From Across the Field – Summer’s End


Over the weekend I finally got caught up one a little bit of lawn work. With these above average temperatures and ample moisture, the grass is growing rather quickly for this time of year. Remember we should be mowing at a height that is an inch to an inch and a half higher than your summer mowing level. Mowing higher will promote a stronger root system going into the winter dormant period. Continue reading

It’s almost that time of year … Don’t forget to calibrate your yield monitor!

By: John Barker, OSU Extension Educator Knox County
Previously published in OSU Extension’s C.O.R.N Newsletter

Remember the old adage … Garbage in = Garbage out.  Many of us use our yield data to make additional management decisions on our farms such as hybrid or variety selection, fertilizer applications, marketing, etc.  Data from an uncalibrated yield monitor can haunt us for many years by leading us into improper decisions with lasting financial affects.  In today’s Ag economy we can ill afford any decision with adverse financial implications. Continue reading

Preparation of Grain Bins for Storage of Corn and Soybeans

By: Curtis Young, CCA, OSU Extension Educator Van Wert County
Previously published in OSU Extension’s C.O.R.N Newsletter

Empty Bin Treatments for Grain Bins for Storage of Corn, Popcorn and Soybeans

First – before using any product to treat grain bins, always read the most current label for the product to assure that the product is used correctly.  This is for the protection of the grain to be stored in the bin as well as for the protection of the applicator of the product.  Continue reading

Climate Change Gets Local

By Emily Unglesbee
DTN Staff Reporter, Previously published by DTN

LONDON, Ohio (DTN) — At 6 feet, 8 inches tall, with a bushy, orange beard, Aaron Wilson towers very visibly above the crowds at Ohio State University’s Farm Science Review.

But it’s what he’s talking about that really makes him stand out at the annual farm trade show.

In addition to OSU Extension, Wilson works at the Byrd Polar & Climate Research Center, studying the effects of climate change, an often controversial and misunderstood topic in agriculture. Continue reading

Could the Nuisance Cases in North Carolina Happen in My State?

By: John Dillard, Attorney. Previously published by Farm Journal’s Pork

More than two dozen nuisance cases have been filed by residents in North Carolina against Murphy-Brown, the live growout subsidiary of Smithfield Foods. So far, the juries have returned three cases to the tune of $50 million, $25 million and $473.5 million. Twenty-three more cases are scheduled, drawing international attention to the southwest portion of the state.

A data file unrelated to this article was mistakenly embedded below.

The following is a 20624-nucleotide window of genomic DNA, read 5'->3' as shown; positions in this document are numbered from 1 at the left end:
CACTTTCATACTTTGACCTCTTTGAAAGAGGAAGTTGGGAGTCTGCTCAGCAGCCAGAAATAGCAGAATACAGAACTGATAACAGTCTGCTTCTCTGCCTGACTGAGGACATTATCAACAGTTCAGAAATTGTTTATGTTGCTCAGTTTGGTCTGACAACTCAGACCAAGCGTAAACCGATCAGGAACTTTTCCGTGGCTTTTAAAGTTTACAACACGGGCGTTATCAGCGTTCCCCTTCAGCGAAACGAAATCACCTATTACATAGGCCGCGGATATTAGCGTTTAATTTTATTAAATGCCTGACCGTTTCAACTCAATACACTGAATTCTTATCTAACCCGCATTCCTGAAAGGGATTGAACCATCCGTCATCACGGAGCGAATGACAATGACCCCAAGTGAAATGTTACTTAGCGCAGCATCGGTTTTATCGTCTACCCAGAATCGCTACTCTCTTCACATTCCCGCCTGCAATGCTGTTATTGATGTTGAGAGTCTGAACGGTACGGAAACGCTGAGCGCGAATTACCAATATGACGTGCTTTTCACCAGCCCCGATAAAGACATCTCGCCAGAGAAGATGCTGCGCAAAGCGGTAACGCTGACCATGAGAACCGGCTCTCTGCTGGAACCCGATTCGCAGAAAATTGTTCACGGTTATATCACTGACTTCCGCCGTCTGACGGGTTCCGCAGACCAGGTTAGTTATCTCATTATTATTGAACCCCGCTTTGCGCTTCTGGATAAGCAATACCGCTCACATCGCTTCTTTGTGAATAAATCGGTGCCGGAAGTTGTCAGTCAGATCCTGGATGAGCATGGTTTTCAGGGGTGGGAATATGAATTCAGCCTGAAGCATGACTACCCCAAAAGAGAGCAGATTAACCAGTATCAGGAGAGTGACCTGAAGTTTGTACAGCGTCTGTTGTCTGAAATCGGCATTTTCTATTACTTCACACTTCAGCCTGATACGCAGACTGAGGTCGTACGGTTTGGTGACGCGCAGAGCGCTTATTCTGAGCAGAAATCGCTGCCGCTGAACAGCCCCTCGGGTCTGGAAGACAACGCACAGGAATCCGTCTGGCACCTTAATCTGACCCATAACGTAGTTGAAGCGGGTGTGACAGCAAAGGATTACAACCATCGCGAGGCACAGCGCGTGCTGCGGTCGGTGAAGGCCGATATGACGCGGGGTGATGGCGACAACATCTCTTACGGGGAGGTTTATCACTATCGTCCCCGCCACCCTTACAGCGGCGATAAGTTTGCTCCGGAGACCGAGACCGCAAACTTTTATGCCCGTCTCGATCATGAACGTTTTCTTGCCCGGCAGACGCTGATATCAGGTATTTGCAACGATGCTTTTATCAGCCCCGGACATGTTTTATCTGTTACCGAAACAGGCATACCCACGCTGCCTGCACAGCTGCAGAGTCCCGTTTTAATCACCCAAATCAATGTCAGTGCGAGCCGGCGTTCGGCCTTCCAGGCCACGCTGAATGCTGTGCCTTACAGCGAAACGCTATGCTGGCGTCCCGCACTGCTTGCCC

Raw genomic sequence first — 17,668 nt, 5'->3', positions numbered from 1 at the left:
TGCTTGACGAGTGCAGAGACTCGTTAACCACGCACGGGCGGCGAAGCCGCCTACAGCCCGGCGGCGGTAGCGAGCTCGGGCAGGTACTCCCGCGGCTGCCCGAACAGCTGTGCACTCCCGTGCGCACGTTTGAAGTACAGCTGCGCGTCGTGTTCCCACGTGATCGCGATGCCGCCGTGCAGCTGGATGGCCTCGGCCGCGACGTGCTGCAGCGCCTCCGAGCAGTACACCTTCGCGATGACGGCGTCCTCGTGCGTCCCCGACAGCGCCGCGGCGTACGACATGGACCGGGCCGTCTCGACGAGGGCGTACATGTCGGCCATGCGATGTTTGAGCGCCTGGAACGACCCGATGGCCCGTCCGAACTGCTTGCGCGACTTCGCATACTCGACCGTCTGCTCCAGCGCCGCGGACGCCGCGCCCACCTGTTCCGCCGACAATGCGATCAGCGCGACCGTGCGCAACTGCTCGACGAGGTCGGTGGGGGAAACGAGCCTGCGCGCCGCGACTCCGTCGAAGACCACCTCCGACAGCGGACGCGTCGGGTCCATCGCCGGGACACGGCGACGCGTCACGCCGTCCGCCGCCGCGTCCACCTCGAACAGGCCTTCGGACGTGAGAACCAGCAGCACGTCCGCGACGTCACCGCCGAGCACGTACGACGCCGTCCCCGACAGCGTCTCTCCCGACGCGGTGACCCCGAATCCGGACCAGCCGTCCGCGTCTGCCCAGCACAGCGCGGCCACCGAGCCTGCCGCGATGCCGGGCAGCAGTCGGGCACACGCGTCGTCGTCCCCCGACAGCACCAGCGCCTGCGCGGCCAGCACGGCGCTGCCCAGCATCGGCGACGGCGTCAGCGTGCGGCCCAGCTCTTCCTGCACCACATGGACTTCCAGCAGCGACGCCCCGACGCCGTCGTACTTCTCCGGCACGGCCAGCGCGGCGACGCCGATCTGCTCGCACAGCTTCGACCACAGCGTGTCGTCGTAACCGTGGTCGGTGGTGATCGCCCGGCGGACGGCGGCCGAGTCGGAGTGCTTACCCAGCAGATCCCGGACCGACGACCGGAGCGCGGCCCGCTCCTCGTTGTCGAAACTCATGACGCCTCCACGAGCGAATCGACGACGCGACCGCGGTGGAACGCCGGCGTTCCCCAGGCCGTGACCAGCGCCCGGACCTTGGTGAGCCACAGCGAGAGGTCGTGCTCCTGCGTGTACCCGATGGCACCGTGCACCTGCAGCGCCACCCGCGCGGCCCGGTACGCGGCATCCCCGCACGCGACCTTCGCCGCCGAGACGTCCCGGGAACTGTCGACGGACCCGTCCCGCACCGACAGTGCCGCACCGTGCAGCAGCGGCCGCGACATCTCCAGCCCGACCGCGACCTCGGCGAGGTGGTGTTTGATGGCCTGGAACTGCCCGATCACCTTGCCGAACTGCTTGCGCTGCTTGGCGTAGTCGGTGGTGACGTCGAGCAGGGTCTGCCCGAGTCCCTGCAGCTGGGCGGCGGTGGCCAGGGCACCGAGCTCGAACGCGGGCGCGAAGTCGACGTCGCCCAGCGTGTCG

In addition to the immediate impact of the cases and what they might mean for North Carolina hog producers, it raises understandable concerns over whether similar cases could be filed in other states. Here’s a brief breakdown of the major issues in the cases: Continue reading

Upcoming Event – Grill Smart

Interested in learning the science behind great grilling? If so this program is for you. Participants will get hands on experience learning how to grill various cuts of meat and maximizing taste, all while practicing food safety. The program will be held October 9th at Holgate H.S. We ask that RSVP’s be made by Ocober 1 to the Extension office.

From Across the Field – Seasons of Change.

From hot and steamy, to cool and soggy they weather sure changed rapidly over the weekend, almost as to announce that fall was here. Earlier planted crops begun to turn with last week’s heat, however from what my colleagues are reporting, we here in far NW Ohio are a couple of weeks behind in terms of crop maturity.  As hurricane season ramps up in the Atlantic more rain is likely in the forecast. For those earlier planted corn fields stalk quality may become a concern. Continue reading

WASDE: Production, Ending Stocks on the Rise

By: U.S. Department of Agriculture


The U.S. 2018/19 wheat supply and demand estimates are unchanged from last month.  There are offsetting by-class changes for both exports and imports.  The season-average farm price range is unchanged at the midpoint of $5.10 per bushel and the range is narrowed $0.20 per bushel to $4.70 to $5.50. Continue reading

Use Caution When Canning this Fall

Previously Published in Ohio’s Country Journal

While it’s a wonderful, cherished tradition in many families to preserve food based on recipes that were developed and honed over the years in grandma’s, great-grandma’s and great-great-grandma’s kitchens, recipes should be reviewed, and if they don’t match recipes that have been tested and researched by food safety experts, they shouldn’t be used. Continue reading

Details On How USDA Calculated Aid Payment Rates

By: Anna-Lisa Laca
Previously published by Farm Journal’s PORK

As promised by Agriculture Secretary Sonny Perdue, USDA released details on how aid payments were calculated on Thursday. The details, which were released by the office of USDA Chief Economist Robert Johansson, explain how payment rates for the Market Facilitation Program (MFP) were determined. Continue reading